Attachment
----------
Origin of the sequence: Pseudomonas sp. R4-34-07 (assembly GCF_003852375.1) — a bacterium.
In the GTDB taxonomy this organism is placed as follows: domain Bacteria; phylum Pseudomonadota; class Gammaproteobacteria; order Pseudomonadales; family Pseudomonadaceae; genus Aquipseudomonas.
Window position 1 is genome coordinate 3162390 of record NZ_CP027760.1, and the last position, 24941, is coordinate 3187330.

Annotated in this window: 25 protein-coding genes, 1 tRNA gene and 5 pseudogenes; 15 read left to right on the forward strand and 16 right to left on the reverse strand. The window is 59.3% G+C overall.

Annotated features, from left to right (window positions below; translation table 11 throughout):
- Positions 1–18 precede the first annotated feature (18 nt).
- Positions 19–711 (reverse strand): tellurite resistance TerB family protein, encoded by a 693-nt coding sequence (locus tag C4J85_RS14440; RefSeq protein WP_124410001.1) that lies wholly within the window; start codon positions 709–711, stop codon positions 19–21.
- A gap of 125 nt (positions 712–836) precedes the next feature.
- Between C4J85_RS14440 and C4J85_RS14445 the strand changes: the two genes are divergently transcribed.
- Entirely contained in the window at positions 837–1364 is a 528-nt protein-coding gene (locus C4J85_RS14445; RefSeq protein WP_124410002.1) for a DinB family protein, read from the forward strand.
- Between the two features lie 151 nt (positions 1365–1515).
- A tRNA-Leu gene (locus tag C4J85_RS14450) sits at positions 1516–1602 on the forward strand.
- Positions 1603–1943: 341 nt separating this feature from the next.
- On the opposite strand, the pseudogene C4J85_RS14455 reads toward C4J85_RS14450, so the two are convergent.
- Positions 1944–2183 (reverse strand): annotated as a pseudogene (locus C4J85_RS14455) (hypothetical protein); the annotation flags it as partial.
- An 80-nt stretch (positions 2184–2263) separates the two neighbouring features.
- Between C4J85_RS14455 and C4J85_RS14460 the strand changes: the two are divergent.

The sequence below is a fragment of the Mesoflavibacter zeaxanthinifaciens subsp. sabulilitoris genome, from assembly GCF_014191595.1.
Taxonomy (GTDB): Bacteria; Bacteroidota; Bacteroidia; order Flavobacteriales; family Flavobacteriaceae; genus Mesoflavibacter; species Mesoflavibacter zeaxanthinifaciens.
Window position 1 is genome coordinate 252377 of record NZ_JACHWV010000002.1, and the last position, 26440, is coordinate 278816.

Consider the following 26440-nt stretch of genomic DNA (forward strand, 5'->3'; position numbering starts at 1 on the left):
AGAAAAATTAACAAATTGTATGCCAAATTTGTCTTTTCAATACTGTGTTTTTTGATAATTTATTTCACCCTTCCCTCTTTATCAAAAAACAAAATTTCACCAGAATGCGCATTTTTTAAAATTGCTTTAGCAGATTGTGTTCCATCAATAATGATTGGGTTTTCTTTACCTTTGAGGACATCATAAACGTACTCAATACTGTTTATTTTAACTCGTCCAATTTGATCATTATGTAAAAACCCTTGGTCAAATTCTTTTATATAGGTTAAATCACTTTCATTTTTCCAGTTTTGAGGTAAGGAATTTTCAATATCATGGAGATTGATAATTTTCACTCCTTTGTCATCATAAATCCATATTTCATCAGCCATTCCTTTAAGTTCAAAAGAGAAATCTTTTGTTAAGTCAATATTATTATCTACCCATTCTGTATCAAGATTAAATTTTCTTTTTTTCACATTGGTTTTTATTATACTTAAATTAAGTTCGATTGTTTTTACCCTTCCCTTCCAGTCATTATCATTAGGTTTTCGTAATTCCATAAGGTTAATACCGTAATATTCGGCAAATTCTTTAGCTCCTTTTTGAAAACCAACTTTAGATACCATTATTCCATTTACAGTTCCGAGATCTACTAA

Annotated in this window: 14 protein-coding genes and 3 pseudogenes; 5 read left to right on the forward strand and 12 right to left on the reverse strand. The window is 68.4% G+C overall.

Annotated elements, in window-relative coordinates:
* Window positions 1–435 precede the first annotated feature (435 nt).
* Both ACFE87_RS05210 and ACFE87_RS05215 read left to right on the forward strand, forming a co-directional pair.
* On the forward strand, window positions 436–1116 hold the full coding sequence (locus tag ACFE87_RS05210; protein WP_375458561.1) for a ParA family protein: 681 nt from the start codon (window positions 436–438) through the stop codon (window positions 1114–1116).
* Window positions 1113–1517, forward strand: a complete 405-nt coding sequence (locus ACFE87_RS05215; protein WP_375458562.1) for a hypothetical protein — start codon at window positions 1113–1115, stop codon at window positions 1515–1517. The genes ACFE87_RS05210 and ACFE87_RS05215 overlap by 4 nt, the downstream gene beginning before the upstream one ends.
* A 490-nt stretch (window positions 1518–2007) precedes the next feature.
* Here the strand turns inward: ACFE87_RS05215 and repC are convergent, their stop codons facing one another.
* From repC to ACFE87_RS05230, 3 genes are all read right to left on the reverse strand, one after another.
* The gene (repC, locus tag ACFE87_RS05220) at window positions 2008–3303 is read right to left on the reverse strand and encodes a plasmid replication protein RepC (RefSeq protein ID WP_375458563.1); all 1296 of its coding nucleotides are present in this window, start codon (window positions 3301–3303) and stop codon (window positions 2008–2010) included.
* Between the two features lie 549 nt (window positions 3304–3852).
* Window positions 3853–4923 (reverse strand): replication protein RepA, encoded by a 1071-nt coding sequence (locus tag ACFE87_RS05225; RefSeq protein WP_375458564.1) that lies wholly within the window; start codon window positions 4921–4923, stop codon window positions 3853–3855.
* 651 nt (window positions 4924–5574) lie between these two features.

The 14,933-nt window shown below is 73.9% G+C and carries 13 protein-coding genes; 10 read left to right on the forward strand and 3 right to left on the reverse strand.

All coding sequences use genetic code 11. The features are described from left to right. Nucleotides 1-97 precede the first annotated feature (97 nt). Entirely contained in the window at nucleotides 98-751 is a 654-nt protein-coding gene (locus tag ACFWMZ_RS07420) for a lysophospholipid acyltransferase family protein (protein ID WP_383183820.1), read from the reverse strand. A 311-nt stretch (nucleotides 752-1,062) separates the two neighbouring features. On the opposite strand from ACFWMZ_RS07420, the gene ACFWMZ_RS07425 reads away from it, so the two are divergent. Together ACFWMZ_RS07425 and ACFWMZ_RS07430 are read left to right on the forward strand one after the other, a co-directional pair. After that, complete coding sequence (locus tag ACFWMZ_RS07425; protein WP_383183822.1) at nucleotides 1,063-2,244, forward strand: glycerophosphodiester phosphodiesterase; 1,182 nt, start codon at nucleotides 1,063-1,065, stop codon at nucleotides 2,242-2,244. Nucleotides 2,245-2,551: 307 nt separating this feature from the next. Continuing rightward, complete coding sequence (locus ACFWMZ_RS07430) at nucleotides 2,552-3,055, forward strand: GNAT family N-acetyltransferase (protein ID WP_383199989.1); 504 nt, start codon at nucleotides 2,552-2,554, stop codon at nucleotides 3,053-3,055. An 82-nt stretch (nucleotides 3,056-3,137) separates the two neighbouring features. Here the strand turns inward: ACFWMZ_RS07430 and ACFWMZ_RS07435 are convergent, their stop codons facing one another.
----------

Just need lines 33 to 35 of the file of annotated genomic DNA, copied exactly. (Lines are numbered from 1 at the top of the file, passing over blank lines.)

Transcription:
* Between the two features lie 549 nt (window positions 3304–3852).
* Window positions 3853–4923 (reverse strand): replication protein RepA, encoded by a 1071-nt coding sequence (locus tag ACFE87_RS05225; RefSeq protein WP_375458564.1) that lies wholly within the window; start codon window positions 4921–4923, stop codon window positions 3853–3855.
* 651 nt (window positions 4924–5574) lie between these two features.